It's the baby boomerang. You want a child, but can't conceive. Or you don't want one, and unintentionally get pregnant.
Or, as in Baby Mama - like Juno, Knocked Up and Waitress, a droll comedy where pregnancy is the situation - you can't carry to term, so you hire a surrogate mother who can.
These days, everyone outsources.
The farce stars Tina Fey as Kate, a buttoned-up Philadelphia business exec with baby fever, and her erstwhile Saturday Night Live partner Amy Poehler as Angie, an unzipped Joisey girl. (Except for a few exterior shots, Brooklyn doubles for Philadelphia.)
The Einstein Sisters of comedy physics, Fey and Poehler know that there is no absolute state of rest. The comic energy is all in motion, Fey's tension is released in Poehler's loose-limbed loopiness; Poehler's trespass of boundaries is kept in check by Fey's border-patrol persona.
On the evidence of their performances, Fey and Poehler are positioning themselves to become the next Dan Aykroyd and Eddie Murphy of movie comedy.
Admittedly, Michael McCullers' script is less Trading Places than Trading Spaces, with Kate bartering her bedroom for Angie's womb. Their transaction resolves the class tension between the careerist yuppie and the slacker surrogate, if incompletely.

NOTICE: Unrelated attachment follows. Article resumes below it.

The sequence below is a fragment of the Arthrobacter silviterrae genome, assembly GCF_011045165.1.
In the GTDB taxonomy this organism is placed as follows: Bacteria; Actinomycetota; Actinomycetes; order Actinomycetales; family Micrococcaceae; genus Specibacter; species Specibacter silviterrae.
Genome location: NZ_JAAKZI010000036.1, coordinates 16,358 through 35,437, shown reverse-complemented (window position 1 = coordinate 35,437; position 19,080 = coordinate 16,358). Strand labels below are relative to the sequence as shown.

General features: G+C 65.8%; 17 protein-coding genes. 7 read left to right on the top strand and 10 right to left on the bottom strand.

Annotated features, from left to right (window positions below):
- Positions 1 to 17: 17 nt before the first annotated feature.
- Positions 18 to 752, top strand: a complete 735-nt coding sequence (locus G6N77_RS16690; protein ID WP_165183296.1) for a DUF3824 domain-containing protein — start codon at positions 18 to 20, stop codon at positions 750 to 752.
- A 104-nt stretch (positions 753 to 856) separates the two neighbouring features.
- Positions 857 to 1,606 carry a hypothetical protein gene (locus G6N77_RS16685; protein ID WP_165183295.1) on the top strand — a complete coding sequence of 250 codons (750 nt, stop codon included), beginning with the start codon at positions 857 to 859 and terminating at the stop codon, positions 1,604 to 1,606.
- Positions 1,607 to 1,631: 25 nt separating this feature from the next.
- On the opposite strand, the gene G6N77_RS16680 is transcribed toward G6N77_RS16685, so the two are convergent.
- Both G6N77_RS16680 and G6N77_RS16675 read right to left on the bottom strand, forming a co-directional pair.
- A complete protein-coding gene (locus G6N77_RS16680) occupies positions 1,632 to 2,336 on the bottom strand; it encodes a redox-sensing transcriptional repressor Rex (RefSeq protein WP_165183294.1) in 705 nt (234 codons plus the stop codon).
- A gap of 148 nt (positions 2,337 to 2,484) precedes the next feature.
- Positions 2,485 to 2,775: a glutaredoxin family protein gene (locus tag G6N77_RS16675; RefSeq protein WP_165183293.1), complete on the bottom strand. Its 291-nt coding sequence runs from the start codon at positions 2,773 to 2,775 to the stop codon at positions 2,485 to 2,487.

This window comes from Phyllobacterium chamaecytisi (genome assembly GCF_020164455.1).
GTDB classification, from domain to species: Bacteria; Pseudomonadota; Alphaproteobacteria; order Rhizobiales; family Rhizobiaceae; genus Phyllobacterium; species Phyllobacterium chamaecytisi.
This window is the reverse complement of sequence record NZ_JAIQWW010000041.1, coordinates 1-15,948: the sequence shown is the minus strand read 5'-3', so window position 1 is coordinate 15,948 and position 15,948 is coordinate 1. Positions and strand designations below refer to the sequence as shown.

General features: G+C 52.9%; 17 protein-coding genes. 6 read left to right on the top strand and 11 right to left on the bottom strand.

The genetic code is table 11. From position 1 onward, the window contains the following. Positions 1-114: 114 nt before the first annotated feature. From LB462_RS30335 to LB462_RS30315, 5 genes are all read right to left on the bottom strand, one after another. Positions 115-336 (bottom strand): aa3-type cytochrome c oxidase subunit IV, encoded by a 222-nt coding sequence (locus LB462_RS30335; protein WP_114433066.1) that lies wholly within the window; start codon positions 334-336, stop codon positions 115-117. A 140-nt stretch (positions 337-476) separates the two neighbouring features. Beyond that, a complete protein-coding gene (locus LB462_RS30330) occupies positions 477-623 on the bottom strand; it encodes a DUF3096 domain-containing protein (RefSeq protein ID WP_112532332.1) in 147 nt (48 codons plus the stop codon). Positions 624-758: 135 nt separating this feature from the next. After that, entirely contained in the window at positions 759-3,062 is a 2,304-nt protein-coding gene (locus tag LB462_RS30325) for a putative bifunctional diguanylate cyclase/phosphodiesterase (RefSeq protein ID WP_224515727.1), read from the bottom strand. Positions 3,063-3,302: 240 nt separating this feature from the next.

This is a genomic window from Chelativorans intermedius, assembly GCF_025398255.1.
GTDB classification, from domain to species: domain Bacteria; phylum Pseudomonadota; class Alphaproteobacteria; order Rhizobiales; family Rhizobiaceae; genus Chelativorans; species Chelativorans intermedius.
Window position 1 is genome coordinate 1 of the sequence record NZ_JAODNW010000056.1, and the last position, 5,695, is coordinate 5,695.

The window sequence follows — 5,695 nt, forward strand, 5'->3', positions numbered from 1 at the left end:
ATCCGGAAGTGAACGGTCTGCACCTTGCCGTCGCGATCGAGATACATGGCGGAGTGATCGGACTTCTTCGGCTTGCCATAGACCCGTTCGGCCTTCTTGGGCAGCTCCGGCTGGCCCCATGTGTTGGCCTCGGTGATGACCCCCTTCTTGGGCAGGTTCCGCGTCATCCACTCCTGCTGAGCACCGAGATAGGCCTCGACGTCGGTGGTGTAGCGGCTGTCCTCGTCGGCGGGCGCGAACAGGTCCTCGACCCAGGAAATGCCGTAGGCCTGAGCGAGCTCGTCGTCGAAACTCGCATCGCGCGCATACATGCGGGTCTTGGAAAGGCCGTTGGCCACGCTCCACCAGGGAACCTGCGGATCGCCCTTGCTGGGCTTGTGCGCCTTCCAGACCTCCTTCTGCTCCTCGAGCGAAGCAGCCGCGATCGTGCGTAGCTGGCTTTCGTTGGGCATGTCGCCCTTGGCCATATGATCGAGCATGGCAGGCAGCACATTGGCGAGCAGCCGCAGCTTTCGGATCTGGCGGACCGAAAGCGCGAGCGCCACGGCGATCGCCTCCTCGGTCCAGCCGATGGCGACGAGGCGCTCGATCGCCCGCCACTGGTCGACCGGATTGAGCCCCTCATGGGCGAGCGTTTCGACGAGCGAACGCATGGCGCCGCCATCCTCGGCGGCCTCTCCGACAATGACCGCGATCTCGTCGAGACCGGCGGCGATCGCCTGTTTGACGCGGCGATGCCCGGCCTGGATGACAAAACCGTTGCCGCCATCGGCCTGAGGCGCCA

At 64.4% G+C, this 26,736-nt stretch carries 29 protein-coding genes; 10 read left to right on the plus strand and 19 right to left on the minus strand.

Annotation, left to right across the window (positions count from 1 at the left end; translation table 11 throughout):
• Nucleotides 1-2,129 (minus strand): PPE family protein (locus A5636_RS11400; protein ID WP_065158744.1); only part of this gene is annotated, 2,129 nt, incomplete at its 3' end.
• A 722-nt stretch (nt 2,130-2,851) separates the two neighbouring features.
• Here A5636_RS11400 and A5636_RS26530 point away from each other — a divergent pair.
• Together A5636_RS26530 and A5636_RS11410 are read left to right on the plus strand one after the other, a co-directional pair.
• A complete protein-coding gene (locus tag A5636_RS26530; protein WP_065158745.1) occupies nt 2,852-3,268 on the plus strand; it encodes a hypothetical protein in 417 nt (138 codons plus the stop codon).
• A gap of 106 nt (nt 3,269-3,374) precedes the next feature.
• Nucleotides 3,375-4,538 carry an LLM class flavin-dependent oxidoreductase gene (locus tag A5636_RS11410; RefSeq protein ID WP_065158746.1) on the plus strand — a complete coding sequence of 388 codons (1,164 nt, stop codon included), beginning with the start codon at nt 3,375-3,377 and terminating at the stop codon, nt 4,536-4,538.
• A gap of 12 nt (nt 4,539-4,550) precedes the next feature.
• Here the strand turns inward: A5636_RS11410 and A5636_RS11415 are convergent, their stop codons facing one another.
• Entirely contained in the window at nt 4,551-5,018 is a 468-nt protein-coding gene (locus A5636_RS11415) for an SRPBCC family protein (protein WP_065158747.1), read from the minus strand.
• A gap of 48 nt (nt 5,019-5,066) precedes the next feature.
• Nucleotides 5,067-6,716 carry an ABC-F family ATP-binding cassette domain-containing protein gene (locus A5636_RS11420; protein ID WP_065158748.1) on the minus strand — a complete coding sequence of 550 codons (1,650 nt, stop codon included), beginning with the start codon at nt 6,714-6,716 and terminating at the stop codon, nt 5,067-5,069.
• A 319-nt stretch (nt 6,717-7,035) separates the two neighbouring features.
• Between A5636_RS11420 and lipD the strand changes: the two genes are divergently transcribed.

Perfunctorily directed by McCullers, Baby Mama is best when skewering New Age entrepreneurs for what might be called Compassionate Capitalism. Steve Martin is sublime as Kate's boss, Barry, purveyor of organic food and Zen koans. Even slyer is Sigourney Weaver as the smooth-talking director of an exclusive surrogacy clinic who cheerfully explains that a surrogate is just a prenatal nanny.
In scenes more slapsticky than slapstick, McCullers explicitly frames the relationship between the driven yuppie and the trash-talking trailer tramp as a nonsexual romance. Embedded in his feather-light comedy is the insight that what with assisted-reproductive technology, the biological and surrogate mother form the New Age parental dyad.
To be sure, Kate and Angie have the obligatory male romantic interests, Greg Kinnear and Dax Shepard, who acquit themselves with dimpled charm. Funnier is Romany Malco (Knocked Up) as Oscar the doorman, who advances the plot and becomes Angie's confidant.
Some films have a third-act problem; Baby Mama has a third-trimester problem. McCullers takes all the loose plot strands and ties them in a neat knot and cuts it, as an obstetrician might a newborn's umbilicus. Still, I left with a smile.